It’s worth noting that hiring here tends to have seasonal quirks. “At the start of the year we tend to see a lot of application development/Web development projects kick off, so the demand for developers is higher early in the year,” explains Krueger. “As we move toward the middle of the year, we are seeing a heavy focus on development and operational engineers with strong virtualization and scripting experience. All candidates with cloud and SaaS experience are hot commodities.”

“IT professionals with specialized skills like Java, .NET, PHP, and Linux are in high demand, and candidate shortages persist,” says David Knapp, metro market manager for recruiting firm Robert Half Technology. “Companies need to move quickly and make competitive offers to hire top performers or they risk losing these candidates to other organizations.”

The virtualization and cloud industries have been especially bright spots here in the Bay Area,” Krueger adds. “Large enterprise companies such as healthcare providers, financial services organizations and telecommunications providers are investing in virtualizing their infrastructure and making it more robust.”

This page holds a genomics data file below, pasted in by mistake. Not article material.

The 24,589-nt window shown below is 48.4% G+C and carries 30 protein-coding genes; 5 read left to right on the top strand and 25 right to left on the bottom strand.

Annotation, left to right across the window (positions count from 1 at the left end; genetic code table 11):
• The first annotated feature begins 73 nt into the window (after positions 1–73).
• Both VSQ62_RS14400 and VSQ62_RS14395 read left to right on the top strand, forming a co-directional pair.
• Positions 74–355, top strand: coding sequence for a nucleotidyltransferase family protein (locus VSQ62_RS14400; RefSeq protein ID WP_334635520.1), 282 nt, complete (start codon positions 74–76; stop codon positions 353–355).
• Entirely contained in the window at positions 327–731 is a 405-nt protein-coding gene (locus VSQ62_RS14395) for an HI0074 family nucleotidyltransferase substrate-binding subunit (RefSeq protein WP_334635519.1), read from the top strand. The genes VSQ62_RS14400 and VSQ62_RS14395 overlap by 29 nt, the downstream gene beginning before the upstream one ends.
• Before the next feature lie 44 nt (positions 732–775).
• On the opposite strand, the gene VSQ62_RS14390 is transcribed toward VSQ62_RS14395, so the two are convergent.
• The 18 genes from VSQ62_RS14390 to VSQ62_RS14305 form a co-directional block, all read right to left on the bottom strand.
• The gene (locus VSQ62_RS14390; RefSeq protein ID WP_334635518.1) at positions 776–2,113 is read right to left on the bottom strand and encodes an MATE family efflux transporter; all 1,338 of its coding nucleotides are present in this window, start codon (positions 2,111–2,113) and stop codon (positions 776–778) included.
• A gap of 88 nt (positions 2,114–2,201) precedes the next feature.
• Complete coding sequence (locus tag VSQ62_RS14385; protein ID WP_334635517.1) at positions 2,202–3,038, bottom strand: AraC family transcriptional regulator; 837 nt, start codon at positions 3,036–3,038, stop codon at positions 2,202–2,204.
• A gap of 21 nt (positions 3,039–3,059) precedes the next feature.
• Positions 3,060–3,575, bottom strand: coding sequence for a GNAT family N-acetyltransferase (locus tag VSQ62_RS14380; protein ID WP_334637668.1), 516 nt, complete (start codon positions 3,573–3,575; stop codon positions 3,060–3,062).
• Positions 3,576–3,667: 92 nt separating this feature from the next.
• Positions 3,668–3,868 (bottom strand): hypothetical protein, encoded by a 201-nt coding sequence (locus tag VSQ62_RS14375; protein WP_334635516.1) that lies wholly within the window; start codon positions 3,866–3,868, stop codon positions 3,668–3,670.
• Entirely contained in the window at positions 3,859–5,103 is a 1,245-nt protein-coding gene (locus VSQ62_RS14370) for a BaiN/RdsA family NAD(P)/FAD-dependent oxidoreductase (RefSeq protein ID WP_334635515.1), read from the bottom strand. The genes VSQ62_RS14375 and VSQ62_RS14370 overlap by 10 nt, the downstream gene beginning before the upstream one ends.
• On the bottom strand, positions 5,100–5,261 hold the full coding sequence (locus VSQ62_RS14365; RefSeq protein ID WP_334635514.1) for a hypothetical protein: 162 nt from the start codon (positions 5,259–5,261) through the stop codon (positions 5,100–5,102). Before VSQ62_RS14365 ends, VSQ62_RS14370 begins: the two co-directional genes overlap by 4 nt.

Salary Trends

According to the 2014-2013 Dice Salary Survey, the average salary for a Silicon Valley-based IT professional is the nation’s highest at $108,603, up 7.2 percent from the previous year and 23.6 percent above the national average tech salary of $87,811.

Robert Half Technology reports that 20 percent of Bay Area technology executives expect to hire during this year’s first half, while 68 percent expect to expand their IT teams or fill vacant slots. At the same time, 91 percent of Bay Area CIOs were optimistic about their companies’ prospects for growth during 2014’s first six months.

Leading Industries

  • Information Technology
  • Technology Manufacturing
  • Software Development
  • Construction
  • Defense/Aerospace

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Image: Andrey Bayda/Shutterstock.com

Comments

  1. BY Robert Emminger says:

    I can give you three reasons why your beloved California is tanking. First of all, if you stay in the state of California longer then 30 days you automaticlly become a resident of the state.

    This was confirmed yesterday as I was checking for RV Parks to pull my 33” rig there and setup shop for a contract with Tyco. When I called the Claremont based L.A KOA (Kampgrounds of America) I heard some of the stricted rules in a KOA including a background and Credit Check. I had never had these issues so I called KOA corperate. They tell me the great state of California has written in law that if someone stays in thier state over 30 days they are residences of the state thus have to change everthing. Unless you are really wanting to stay in the state it makes no sence to be a consultant in California. Forget trying to get Per-diem in this cat box of a state with this kind of logic. This is why I have a boycot against the state and will not goto this cursed land.